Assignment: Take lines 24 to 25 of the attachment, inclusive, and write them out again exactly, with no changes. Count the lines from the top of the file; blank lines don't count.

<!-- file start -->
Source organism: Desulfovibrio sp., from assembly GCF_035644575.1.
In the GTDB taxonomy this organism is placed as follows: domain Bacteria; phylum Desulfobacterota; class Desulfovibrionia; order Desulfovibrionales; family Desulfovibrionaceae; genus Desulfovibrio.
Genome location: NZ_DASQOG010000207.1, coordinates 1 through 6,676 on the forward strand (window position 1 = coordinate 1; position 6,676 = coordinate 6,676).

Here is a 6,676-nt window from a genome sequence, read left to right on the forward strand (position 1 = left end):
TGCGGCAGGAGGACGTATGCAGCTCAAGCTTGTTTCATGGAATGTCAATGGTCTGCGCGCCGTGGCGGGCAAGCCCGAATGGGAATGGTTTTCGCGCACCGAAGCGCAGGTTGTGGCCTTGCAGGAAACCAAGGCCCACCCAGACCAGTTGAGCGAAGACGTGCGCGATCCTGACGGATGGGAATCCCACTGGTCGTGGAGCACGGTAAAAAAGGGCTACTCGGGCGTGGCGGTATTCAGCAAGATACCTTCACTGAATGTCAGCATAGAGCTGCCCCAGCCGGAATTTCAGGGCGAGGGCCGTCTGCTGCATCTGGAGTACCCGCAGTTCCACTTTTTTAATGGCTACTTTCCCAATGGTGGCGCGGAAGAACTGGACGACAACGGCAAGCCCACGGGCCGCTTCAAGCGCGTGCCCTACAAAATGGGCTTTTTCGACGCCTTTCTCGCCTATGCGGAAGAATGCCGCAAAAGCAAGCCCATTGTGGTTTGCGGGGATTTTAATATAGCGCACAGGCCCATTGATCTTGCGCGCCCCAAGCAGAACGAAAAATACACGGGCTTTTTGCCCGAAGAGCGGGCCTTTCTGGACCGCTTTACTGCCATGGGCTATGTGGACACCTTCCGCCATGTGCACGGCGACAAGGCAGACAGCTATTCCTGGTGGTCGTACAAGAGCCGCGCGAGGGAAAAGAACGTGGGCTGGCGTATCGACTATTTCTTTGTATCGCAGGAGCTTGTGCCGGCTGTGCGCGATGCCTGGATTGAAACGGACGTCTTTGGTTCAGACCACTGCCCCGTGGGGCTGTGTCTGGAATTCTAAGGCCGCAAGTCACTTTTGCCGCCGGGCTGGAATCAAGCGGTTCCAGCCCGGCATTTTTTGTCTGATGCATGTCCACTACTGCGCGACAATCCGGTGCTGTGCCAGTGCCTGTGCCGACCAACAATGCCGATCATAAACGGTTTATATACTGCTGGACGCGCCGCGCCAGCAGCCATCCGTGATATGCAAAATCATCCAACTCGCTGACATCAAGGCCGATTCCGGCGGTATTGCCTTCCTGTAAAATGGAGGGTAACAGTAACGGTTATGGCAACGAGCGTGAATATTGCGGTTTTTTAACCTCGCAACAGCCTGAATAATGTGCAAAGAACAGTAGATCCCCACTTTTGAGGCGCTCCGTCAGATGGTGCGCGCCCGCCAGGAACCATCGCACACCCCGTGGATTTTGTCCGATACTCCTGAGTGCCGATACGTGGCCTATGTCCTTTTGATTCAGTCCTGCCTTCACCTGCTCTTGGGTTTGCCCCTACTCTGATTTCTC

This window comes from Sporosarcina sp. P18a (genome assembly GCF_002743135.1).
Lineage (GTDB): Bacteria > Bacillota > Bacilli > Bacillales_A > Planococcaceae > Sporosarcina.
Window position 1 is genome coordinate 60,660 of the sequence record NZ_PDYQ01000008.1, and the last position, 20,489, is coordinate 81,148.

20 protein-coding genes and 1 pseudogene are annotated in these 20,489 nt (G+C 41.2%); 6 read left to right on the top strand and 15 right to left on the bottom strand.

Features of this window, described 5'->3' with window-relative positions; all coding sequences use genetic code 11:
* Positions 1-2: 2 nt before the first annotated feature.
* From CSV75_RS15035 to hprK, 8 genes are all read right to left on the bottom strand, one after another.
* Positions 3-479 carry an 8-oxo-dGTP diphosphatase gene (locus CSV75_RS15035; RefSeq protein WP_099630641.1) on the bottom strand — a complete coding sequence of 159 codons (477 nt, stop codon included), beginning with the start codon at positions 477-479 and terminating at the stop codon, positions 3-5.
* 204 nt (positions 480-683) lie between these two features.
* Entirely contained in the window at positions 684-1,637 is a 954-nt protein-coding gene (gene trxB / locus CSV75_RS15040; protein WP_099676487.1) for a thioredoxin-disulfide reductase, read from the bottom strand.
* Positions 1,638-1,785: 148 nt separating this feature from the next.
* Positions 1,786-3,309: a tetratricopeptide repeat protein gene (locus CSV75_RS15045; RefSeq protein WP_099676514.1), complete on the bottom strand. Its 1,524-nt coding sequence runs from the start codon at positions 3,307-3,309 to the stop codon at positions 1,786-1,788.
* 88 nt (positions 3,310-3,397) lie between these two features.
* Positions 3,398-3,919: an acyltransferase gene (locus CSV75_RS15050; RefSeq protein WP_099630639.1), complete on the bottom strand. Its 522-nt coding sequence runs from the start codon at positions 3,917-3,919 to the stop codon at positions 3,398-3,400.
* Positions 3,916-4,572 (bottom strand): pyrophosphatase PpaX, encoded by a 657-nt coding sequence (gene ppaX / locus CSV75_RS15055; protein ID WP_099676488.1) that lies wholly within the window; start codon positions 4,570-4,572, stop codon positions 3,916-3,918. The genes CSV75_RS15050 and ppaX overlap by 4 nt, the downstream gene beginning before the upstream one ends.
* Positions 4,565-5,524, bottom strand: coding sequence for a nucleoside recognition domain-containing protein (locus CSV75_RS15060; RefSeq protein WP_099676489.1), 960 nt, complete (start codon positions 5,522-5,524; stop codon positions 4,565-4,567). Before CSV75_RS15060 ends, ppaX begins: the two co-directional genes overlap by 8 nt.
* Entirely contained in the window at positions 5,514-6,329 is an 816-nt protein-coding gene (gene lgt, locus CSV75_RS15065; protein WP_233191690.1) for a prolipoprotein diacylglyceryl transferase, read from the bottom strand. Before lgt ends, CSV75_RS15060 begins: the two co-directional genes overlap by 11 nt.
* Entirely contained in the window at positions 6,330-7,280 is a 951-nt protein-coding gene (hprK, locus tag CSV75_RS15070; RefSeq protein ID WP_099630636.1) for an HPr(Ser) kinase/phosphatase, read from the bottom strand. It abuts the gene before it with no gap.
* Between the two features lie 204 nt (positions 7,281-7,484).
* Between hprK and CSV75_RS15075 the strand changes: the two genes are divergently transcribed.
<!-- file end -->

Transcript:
* Between the two features lie 204 nt (positions 7,281-7,484).
* Between hprK and CSV75_RS15075 the strand changes: the two genes are divergently transcribed.